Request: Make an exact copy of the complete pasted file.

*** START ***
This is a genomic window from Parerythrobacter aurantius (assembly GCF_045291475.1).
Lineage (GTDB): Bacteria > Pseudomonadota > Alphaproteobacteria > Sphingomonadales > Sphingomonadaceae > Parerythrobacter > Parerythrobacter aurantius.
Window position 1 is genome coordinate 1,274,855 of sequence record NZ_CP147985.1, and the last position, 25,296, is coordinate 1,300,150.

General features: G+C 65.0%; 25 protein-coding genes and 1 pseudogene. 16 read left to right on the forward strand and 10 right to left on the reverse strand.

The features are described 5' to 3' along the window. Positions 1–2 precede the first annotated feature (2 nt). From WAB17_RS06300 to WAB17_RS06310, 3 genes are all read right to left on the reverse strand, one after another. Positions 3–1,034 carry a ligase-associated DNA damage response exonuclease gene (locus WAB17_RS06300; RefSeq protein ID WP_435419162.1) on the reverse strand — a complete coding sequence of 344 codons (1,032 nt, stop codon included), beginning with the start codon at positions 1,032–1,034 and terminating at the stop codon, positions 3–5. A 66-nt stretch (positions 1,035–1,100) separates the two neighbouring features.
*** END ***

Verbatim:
This is a genomic window from Parerythrobacter aurantius (assembly GCF_045291475.1).
Lineage (GTDB): Bacteria > Pseudomonadota > Alphaproteobacteria > Sphingomonadales > Sphingomonadaceae > Parerythrobacter > Parerythrobacter aurantius.
Window position 1 is genome coordinate 1,274,855 of sequence record NZ_CP147985.1, and the last position, 25,296, is coordinate 1,300,150.

General features: G+C 65.0%; 25 protein-coding genes and 1 pseudogene. 16 read left to right on the forward strand and 10 right to left on the reverse strand.

The features are described 5' to 3' along the window. Positions 1–2 precede the first annotated feature (2 nt). From WAB17_RS06300 to WAB17_RS06310, 3 genes are all read right to left on the reverse strand, one after another. Positions 3–1,034 carry a ligase-associated DNA damage response exonuclease gene (locus WAB17_RS06300; RefSeq protein ID WP_435419162.1) on the reverse strand — a complete coding sequence of 344 codons (1,032 nt, stop codon included), beginning with the start codon at positions 1,032–1,034 and terminating at the stop codon, positions 3–5. A 66-nt stretch (positions 1,035–1,100) separates the two neighbouring features.